Thursday, July 3, 2008
Virtualization security, some thoughts about it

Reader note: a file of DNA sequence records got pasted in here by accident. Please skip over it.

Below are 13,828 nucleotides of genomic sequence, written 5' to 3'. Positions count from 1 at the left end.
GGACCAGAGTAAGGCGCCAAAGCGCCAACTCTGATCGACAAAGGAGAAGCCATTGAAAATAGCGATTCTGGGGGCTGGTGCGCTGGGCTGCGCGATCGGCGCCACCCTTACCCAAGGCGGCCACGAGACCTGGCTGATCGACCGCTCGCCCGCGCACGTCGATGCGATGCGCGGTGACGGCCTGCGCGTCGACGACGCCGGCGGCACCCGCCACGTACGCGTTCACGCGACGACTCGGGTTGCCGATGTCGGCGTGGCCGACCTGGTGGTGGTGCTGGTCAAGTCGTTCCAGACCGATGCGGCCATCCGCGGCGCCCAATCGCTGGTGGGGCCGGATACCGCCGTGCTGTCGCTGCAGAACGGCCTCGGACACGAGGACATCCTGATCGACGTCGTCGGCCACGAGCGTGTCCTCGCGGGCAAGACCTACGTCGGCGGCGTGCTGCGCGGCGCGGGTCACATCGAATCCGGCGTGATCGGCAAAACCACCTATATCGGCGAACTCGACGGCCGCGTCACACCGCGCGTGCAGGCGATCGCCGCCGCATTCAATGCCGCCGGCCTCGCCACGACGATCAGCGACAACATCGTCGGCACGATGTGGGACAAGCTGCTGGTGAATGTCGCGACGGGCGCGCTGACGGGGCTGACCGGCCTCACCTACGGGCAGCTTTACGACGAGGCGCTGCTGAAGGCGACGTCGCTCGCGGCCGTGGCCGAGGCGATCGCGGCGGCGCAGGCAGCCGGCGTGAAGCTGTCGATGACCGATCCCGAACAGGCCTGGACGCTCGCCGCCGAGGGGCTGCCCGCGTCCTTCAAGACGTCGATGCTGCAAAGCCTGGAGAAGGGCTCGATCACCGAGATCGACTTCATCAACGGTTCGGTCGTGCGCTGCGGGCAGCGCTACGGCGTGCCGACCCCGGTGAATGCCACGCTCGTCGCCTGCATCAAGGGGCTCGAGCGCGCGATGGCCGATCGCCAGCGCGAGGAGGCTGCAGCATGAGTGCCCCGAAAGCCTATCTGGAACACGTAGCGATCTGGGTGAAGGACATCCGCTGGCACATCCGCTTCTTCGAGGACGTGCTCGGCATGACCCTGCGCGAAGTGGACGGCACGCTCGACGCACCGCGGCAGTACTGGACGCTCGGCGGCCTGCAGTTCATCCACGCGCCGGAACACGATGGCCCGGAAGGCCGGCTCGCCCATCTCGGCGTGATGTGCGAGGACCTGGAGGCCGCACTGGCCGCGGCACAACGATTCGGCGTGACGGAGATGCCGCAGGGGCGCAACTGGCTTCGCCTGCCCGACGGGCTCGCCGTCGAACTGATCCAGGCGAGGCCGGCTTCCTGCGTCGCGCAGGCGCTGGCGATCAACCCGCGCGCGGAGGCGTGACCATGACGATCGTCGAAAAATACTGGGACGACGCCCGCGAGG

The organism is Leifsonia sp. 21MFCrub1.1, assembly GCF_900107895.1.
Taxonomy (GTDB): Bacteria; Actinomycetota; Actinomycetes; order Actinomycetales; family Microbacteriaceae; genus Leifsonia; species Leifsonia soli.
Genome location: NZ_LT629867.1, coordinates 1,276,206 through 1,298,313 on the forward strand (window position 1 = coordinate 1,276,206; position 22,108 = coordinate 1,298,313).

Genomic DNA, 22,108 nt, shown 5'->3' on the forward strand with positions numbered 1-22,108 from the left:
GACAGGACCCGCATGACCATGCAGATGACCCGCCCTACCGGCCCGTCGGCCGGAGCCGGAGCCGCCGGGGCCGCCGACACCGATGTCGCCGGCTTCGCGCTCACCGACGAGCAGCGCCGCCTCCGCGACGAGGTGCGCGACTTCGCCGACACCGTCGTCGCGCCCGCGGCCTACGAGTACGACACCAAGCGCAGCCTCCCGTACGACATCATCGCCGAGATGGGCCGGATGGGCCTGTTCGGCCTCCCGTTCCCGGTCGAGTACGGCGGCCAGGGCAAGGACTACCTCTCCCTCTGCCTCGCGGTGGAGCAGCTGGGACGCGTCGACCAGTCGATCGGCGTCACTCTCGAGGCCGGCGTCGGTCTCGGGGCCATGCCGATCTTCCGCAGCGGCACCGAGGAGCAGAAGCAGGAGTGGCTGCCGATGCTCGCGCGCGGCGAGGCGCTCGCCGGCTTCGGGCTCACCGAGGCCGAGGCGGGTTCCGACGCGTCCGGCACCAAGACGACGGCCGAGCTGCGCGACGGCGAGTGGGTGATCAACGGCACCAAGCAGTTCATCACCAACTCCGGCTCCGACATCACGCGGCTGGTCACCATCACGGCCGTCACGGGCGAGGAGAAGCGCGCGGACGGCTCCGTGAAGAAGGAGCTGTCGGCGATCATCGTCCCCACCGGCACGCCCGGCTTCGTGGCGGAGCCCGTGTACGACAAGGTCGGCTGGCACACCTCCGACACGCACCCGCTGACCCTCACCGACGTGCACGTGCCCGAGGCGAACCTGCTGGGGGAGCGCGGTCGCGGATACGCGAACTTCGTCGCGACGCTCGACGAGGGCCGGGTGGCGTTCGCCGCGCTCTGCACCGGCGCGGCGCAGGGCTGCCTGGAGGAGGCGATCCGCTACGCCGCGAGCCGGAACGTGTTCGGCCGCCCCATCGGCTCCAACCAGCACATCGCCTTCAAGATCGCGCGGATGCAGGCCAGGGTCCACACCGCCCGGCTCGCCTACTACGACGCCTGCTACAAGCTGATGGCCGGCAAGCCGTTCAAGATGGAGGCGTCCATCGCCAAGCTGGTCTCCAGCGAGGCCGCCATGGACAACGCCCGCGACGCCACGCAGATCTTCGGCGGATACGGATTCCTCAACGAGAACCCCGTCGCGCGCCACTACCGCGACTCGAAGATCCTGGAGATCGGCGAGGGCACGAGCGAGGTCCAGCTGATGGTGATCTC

I was reading the post from Hoff where he writes about virtualization and the DMZ, based on a white paper from VMware. I've been reading Hoff's posts (and others with whom he discusses the subject) about virtualization and I thought it would be interesting to also right a little about it.There is a lot of research results being published regarding VM security. Some of those try to demonstrate security issues, like malicious hypervisors, systems trying to escape its VM and trying to reach other VMs or even the hypervisor, some are proposing ways to avoid and detect those threats, and so on. I firmly believe that we can reach a very high level of security to protect the hypervisor and its role from threats coming from the VMs. That's because of the difference of "security layers". There are lots of cases of success of code running in a higher privilege layer controlling code running under it, like VMS, Java VM and others. People are working with VM technology on the mainframes for years and it they were (the problem with the mainframe world is it lacks its own ShmooCon, DefCon, BlackHat, etc) able to reach a decent level of security on that.There are some features that are being virtualized that will demand us a little more care to ensure a good security level, like the network devices roles. I also believe that it's not that far either. We were able to produce fairly decent code to run on switches and routers, if we bring the same code to the VM world (would Cisco be bold enough to offer something like "VMIOS", to run several instances of its boxes on a single big box?) we can do that there too.The big issue that I think it will remain is the VM and Hypervisor environment security, I mean, the environment where that highest level VM software is running. Based on my understanding (and I think it's almost common sense), whoever controls the hypervisor rules the VM world. The VM servers are being assembled like a common server, but the VM software should be quite more protected than a common application. Can you imagine running your "Virtual DMZ" over a Windows 2000 server, knowing all the other software that is also running on that and can't be disabled or uninstalled? The attack surface of the server running the VMs needs to be VERY small. On mainframes the top layer (where the LPARs are running over) can usually be accessed only from a local console. No network access, terminal. Nothing. I know that on the distributed computing world this can't be a huge headache to manage, but we don't need to go that far. I believe that the Server Core option for Windows 2008 is a good example of where to place a VM environment over, or something like a YALD (Yet Another Linux Distribution) specially prepared from scratch to be a VM server. The kernel, the VM software and nothing else. Maybe SSH for (console) remote management, but that's all. Can anyone find a reason to have Gnome or KDE running on a VM Server? I can't.Maybe I'm being a little naive when analyzing the VM problem this way. But I'm looking at the "VM" experiences from the past and I can't see challenges that go beyond that. If you start thinking about very different communication between VMs besides common vanilla networking (like sharing memory areas), maybe it's time to think why you are trying to do that instead of placing the apps from those VMs under the same OS. And for securing basic vanilla networking on VMs, we are almost getting there.